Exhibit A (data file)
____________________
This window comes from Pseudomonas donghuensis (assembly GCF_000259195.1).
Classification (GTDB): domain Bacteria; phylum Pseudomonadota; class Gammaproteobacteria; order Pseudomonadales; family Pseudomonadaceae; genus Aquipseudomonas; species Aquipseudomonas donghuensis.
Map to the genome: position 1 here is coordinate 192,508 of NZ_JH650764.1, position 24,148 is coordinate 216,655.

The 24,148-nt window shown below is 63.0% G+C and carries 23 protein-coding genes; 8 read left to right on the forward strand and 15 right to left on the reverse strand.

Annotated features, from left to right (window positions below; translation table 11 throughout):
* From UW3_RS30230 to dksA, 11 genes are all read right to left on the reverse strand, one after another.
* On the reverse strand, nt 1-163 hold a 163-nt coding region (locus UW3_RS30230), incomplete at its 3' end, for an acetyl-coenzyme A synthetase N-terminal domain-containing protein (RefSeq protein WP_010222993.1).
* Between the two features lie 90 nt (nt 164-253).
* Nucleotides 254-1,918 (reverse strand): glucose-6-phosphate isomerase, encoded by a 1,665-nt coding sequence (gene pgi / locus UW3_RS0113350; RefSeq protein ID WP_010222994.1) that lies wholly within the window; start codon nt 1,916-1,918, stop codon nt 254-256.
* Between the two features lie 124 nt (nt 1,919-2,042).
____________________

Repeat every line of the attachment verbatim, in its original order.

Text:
This window comes from Pseudomonas donghuensis (assembly GCF_000259195.1).
Classification (GTDB): domain Bacteria; phylum Pseudomonadota; class Gammaproteobacteria; order Pseudomonadales; family Pseudomonadaceae; genus Aquipseudomonas; species Aquipseudomonas donghuensis.
Map to the genome: position 1 here is coordinate 192,508 of NZ_JH650764.1, position 24,148 is coordinate 216,655.

The 24,148-nt window shown below is 63.0% G+C and carries 23 protein-coding genes; 8 read left to right on the forward strand and 15 right to left on the reverse strand.

Annotated features, from left to right (window positions below; translation table 11 throughout):
* From UW3_RS30230 to dksA, 11 genes are all read right to left on the reverse strand, one after another.
* On the reverse strand, nt 1-163 hold a 163-nt coding region (locus UW3_RS30230), incomplete at its 3' end, for an acetyl-coenzyme A synthetase N-terminal domain-containing protein (RefSeq protein WP_010222993.1).
* Between the two features lie 90 nt (nt 164-253).
* Nucleotides 254-1,918 (reverse strand): glucose-6-phosphate isomerase, encoded by a 1,665-nt coding sequence (gene pgi / locus UW3_RS0113350; RefSeq protein ID WP_010222994.1) that lies wholly within the window; start codon nt 1,916-1,918, stop codon nt 254-256.
* Between the two features lie 124 nt (nt 1,919-2,042).